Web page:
Humor Non-Fiction posted February 16, 2016


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What Year Is It?

by kiwisteveh

Non-Fiction Writing Contest Contest Winner 

According to the Chinese Zodiac, we have just entered the Year of the Monkey. Expect to see an abundance of mischievous beasts swinging by their prehensile tails and jabbering a lot - and that's just the politicians.

Actually, I don't have a lot of faith in a system that expects me to believe that everyone born in the same year, somehow has a similar temperament, or is destined to experience the same highs and lows in their lives. The whole thing's absurd, although no more so than the western Zodiac which tells us that those born in the same month share similar traits.

Nonsense or not, I do like my Chinese birth sign. By the singular feat of arranging for the new year to start earlier than usual in 1952 I managed to sneak in as a Dragon. I have always enjoyed fire-breathing and knight-slaying, not to mention the occasional maiden-munching. Flying would be fun as well, but alas, Chinese dragons seem to lack the requisite appendages for such a feat, although they are rather good at prancing around energetically and colourfully to the sound of stupendous drumming, much like a giant caterpillar on steroids.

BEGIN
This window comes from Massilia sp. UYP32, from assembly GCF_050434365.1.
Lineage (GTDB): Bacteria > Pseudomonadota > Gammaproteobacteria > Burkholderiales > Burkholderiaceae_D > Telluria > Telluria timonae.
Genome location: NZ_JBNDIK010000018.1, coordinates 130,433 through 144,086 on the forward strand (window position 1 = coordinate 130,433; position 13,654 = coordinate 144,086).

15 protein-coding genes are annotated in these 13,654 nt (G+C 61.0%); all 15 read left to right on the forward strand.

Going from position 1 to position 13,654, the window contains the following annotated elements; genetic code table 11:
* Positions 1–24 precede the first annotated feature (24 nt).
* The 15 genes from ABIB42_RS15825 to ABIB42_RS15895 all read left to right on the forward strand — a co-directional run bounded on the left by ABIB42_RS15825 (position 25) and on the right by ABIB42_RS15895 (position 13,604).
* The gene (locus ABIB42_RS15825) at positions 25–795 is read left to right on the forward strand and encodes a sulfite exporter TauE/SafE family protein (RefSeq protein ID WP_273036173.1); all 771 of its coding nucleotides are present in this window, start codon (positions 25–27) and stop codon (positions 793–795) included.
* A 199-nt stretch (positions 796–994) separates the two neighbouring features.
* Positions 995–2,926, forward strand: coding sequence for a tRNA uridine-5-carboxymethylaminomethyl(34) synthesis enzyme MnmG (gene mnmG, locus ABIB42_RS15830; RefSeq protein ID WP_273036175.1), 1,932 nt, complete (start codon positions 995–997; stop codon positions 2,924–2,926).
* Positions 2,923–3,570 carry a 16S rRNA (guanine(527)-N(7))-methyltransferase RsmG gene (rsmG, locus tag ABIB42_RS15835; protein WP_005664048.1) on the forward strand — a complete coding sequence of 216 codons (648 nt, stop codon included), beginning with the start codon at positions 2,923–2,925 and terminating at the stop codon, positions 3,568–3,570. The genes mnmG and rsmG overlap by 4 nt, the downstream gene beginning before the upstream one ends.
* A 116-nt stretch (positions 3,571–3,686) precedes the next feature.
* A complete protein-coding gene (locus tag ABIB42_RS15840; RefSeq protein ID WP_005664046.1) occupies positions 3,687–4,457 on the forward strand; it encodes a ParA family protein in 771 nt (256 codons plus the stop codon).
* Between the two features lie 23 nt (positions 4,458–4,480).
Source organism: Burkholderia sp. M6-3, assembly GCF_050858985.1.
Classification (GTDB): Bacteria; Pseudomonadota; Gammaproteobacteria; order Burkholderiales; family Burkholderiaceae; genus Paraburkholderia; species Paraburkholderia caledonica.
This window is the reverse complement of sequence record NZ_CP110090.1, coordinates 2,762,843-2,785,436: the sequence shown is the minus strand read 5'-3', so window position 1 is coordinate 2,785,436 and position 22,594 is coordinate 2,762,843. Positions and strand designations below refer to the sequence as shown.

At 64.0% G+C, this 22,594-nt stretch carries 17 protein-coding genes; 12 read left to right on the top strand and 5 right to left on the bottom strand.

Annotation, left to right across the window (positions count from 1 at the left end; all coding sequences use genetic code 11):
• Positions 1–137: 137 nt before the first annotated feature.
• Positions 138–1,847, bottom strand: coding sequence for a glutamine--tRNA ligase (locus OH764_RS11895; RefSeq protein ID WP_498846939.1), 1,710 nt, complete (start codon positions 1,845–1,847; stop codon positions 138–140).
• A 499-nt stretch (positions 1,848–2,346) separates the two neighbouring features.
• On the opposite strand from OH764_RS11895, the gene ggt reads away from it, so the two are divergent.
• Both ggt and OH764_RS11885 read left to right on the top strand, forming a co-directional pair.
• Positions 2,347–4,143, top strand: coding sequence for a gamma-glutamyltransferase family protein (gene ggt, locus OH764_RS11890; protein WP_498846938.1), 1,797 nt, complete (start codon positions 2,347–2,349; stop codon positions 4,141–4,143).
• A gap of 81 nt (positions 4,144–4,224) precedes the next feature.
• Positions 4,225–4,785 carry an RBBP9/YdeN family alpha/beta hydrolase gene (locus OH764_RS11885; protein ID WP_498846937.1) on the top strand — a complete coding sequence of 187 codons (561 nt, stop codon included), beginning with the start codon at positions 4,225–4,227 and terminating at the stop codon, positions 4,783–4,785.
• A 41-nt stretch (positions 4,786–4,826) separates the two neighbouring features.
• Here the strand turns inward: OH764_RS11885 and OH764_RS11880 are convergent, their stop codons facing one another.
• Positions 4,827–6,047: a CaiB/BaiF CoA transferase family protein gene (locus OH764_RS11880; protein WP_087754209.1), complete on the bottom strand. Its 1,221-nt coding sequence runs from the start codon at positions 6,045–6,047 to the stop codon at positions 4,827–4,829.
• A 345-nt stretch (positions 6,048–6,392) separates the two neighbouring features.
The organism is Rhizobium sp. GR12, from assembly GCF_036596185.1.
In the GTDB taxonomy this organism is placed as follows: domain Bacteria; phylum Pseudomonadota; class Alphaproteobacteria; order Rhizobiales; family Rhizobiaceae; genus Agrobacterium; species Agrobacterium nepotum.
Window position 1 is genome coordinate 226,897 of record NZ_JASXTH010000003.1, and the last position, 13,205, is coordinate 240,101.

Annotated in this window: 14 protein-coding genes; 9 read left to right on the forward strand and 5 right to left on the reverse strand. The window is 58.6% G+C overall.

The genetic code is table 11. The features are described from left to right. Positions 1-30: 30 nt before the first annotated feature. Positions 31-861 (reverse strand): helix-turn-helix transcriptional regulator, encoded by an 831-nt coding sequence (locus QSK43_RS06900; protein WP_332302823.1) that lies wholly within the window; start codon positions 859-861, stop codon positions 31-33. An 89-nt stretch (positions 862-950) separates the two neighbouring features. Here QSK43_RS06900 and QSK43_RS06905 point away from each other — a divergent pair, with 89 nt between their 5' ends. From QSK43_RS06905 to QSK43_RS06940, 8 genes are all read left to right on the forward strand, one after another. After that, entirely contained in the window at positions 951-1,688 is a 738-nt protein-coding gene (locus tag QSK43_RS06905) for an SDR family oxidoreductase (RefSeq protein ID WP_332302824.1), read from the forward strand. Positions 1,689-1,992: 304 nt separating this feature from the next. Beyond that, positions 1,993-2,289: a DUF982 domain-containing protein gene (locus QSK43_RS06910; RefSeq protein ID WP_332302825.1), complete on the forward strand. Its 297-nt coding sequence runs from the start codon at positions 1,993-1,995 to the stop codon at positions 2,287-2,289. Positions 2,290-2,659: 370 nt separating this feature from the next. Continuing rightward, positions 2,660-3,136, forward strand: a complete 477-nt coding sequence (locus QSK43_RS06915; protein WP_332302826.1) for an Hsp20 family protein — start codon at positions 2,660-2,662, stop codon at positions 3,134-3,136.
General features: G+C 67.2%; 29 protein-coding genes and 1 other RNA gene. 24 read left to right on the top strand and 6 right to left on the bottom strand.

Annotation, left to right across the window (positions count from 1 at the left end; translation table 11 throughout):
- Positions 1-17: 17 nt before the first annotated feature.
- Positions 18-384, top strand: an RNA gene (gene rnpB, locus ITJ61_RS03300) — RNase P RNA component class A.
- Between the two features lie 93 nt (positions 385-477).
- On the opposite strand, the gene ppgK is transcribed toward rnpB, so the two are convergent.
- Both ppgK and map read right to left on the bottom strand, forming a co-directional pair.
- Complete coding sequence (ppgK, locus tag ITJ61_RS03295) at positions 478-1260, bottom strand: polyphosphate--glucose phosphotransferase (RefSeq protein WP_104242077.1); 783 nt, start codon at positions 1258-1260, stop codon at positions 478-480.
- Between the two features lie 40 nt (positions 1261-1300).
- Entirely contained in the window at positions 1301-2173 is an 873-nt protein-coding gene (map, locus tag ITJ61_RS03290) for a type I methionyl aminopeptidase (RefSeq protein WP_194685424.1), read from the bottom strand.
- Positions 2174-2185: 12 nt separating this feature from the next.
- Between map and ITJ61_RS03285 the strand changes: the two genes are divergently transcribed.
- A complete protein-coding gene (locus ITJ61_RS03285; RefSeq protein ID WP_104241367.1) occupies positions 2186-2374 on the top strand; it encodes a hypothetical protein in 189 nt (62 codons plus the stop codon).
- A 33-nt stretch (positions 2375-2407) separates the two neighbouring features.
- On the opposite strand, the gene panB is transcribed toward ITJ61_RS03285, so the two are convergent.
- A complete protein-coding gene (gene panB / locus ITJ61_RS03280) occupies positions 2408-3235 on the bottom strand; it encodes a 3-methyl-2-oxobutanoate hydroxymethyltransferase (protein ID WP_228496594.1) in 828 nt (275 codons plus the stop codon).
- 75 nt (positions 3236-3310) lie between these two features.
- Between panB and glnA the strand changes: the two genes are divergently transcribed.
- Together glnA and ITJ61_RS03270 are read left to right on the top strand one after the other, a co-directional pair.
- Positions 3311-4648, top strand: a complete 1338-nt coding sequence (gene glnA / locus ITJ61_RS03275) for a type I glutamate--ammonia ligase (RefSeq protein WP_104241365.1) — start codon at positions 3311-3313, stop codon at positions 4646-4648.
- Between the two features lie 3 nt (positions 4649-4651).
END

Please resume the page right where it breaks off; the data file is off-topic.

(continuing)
Flying or not, I'll back my dragon to be vastly superior to you horses and oxen, and I have nothing but pity for all the rats and snakes scurrying and slithering around out there.

Now, if I were to create a Zodiac, I would tackle the task from a totally different direction. The year would simply be dedicated to the object which managed to suck the most money from the bank account in the twelve calendar months. This would add a certain element of mystery to proceedings, since you would never be quite sure whether the year in question would be the Year of the Wife's New Kitchen, the Year of Twins Starting College, or the Year of Prosthetic Hips for the Eighteen-Year Old Labrador Who Sadly Passed Away Shortly After the Operation.

I can reliably inform you that 2015 was indubitably the Year of the Car.